Unfortunately, most of the rivers in the world are too polluted to support certain human activities, especially swimming, fishing, and drinking. Close to half of the rivers in the US have been deemed too polluted to support swimming and fishing. A lot of the rivers have also been channelized, dredged, or impounded by dams which have decreased their ability to support human and biological activities.

Lakes, Reservoirs, and Ponds

If water flows to a place that is surrounded by higher land on all sides, a lake will form. A lake, pond or reservoir is a body of standing water on the land surface. When people build dams to stop rivers from flowing, the artificial lakes that form are called reservoirs (Figure 4). (Note: This meaning of the word reservoir is different from the way it is used when referring to the water cycle. In that case, reservoir refers to any location where water is stored.) It is estimated that over 300 million water bodies in the world are lakes, reservoirs, and ponds. Most of the Earth’s lakes (about 60%) are found in Canada. Even though lakes and rivers contain less than 1% of the Earth’s water, the US gets over two-thirds (70%) of its water (for drinking, industry, irrigation, and hydroelectric power generation) from lakes and reservoirs. Lakes are also the cornerstone of the US’s freshwater fishing industry and are the backbone of the nation’s state tourism industries and inland water recreational activities. Arizona is home to over 100 reservoirs, but only two natural lakes, Mormon Lake and Stoneman Lake, both in northern Arizona.

Photo of a large dam on the Colorado River with an artificial lake built up behind the dam
Figure 4. Lake Powell is a reservoir on the Arizona/Utah border formed by damning the Colorado River.

Over 600,000 river miles have been dammed in the US to create reservoirs. The benefits of dams to humans include providing a source of water, providing recreational opportunities, and reducing local flooding. On the other hand, dams can also have negative impacts on people and the environment. They can lead to increased severe flooding downstream of the dam, especially during high rain events. Damming a river can trap stream sediments (soil particles), resulting in reduced nutrient supply downstream as well as increased deposition behind the dam. This shift in sediment flow can disrupt and damage aquatic habitats and can increase downstream stream erosion due to a lack of sediment supply. Dams can also prevent certain aquatic organisms from migrating either upstream or downstream, therefore reducing their range and abilities to survive environmental changes as well as cutting them off from spawning areas. Construction of dams can also result in displacement of the local people and loss of traditional lands and cultural history. Over 1.2 million people were displaced when the Chinese government built the Three Gorges Dam, the largest dam in the world, on the Yangtze River.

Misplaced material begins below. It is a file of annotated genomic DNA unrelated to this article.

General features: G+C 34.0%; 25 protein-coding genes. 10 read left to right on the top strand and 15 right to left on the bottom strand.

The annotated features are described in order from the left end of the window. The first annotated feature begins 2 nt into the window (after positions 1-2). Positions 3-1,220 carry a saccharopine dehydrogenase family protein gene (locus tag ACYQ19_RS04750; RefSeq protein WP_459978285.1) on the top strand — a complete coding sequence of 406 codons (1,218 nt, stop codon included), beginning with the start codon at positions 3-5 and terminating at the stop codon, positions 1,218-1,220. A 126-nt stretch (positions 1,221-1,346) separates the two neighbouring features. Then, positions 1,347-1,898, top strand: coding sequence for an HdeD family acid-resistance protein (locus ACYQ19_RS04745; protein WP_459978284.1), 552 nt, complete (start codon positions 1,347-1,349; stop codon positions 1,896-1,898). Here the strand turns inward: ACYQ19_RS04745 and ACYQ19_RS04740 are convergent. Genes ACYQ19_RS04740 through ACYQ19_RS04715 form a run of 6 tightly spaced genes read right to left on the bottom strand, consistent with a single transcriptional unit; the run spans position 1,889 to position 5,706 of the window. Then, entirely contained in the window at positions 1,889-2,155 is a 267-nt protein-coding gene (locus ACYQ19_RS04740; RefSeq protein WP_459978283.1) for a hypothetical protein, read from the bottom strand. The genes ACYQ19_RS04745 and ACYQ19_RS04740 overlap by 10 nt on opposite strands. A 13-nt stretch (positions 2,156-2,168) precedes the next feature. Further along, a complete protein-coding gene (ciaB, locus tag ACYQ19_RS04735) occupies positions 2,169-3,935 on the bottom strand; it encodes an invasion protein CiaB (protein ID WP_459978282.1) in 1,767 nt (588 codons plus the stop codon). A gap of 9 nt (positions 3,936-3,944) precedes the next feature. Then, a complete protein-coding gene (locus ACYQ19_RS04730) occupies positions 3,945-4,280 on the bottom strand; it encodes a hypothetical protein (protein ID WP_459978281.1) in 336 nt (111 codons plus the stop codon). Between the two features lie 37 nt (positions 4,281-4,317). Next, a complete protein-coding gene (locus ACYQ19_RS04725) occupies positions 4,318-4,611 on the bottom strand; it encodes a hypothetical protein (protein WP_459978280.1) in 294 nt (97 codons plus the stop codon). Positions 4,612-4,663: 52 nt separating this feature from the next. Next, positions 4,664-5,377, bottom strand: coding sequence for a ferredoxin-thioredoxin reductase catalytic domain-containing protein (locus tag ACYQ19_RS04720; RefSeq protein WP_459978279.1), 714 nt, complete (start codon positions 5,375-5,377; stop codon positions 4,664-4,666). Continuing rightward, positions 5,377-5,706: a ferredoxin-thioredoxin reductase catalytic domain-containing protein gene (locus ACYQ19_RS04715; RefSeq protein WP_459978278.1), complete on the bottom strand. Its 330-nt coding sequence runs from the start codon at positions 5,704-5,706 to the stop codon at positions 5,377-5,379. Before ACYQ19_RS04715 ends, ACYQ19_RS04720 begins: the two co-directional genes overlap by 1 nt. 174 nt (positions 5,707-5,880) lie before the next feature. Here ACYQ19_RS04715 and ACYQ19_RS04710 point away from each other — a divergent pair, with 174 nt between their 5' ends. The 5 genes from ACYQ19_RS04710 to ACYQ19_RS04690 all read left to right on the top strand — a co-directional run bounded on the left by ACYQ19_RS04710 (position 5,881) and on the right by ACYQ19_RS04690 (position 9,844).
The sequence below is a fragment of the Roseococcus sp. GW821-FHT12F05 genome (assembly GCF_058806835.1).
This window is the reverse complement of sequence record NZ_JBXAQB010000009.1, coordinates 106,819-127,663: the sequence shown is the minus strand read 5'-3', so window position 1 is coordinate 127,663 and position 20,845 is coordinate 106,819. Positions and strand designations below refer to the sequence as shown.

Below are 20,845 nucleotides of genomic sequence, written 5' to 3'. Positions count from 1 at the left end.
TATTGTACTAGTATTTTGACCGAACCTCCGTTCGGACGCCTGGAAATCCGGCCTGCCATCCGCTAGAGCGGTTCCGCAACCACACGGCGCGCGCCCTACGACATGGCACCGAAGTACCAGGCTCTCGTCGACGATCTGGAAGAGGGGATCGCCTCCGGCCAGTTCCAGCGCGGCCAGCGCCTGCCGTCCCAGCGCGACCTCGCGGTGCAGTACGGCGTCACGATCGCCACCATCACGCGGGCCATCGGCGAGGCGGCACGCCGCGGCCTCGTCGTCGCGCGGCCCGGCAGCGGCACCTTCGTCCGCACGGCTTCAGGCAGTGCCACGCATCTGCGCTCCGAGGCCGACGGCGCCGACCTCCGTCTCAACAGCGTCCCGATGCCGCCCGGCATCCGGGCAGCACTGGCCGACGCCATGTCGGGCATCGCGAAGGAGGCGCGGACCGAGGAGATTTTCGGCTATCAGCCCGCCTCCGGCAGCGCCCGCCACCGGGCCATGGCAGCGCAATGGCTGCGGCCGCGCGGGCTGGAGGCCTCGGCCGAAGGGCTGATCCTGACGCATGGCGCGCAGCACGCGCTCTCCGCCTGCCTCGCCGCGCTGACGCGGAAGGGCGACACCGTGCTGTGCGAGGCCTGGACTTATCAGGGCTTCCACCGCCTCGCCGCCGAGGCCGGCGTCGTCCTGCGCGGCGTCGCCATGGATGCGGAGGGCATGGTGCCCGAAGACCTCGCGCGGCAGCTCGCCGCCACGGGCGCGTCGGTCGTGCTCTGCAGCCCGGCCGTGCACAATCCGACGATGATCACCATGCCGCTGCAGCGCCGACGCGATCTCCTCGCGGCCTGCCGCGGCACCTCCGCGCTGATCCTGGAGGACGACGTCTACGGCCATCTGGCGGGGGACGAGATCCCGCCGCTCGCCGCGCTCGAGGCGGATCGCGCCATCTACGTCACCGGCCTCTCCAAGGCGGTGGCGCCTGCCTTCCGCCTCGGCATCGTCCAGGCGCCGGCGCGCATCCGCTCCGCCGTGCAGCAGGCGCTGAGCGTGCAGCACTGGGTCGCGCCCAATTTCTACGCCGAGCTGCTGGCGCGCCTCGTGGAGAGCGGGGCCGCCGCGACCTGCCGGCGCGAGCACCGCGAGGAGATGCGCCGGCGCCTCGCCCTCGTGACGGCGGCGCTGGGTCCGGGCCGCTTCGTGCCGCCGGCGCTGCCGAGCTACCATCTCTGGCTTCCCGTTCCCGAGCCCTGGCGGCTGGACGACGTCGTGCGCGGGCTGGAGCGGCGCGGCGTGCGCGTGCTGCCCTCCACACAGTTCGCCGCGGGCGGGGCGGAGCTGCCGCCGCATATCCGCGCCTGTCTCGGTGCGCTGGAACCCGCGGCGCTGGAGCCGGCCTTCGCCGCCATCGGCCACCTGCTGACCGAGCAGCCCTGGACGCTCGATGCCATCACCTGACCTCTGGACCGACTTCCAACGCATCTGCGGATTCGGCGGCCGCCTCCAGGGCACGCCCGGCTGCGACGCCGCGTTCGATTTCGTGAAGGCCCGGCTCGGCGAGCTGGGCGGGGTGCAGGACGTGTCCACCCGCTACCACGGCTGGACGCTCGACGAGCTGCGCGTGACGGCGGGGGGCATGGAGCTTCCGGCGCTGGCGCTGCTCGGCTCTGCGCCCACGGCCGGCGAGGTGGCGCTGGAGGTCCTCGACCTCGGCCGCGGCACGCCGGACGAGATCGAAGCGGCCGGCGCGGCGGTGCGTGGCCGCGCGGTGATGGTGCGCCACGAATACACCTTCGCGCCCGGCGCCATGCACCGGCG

Knowledge Check


A wetland is an area that is home to standing water for notable parts of the year, has saturated soils for a large part of the year, and has plants that require large amounts of water to survive (Figure 5). Swamps, marshes, and bogs are all types of wetlands. Because of the constant supply of water and high levels of soil nutrients, wetlands produce a great deal of food that supports a wide variety of species. For example, one-third of all American bird species can be found in wetlands.

Photo of a marshy area with plants and standing water
Figure 5. Yuma East Wetlands in southeastern Arizona depends on water from the Colorado River.


As you have probably already guessed, oceans are an important component of the water cycle because they store the majority of all water on Earth (about 95%). Most of the major rivers drain into oceans. The five oceans covering the surface of the Earth are the Atlantic, Indian, Pacific, Arctic, and the Southern Ocean). Approximately 90% of the water that is evaporated into the water cycle comes from the ocean. Oceans are an important and large part of the hydrologic cycle, with high biological diversity and many landforms.

Unfortunately, humans have degraded the oceans and their life through pollution, overfishing, carbon dioxide acidification, and global warming. Plastic pollution in the ocean has become an especially serious problem in the last few decades. By 2050 there will be more plastic than fish in the ocean, by weight. Individuals are responsible for a significant portion of plastic pollution, but the majority of plastic in the ocean comes from the fishing industry (Figure 6).

Photo of a large amount of plastic trash on a rocky beach
Figure 6a. Plastic trash washed up on a beach in Hawaii.
Photo of a turtle caught in a plastic fishing net
Figure 6b. Sea turtles and other marine organisms can be entangled in “ghost nets”, plastic nets abandoned by fishing boats.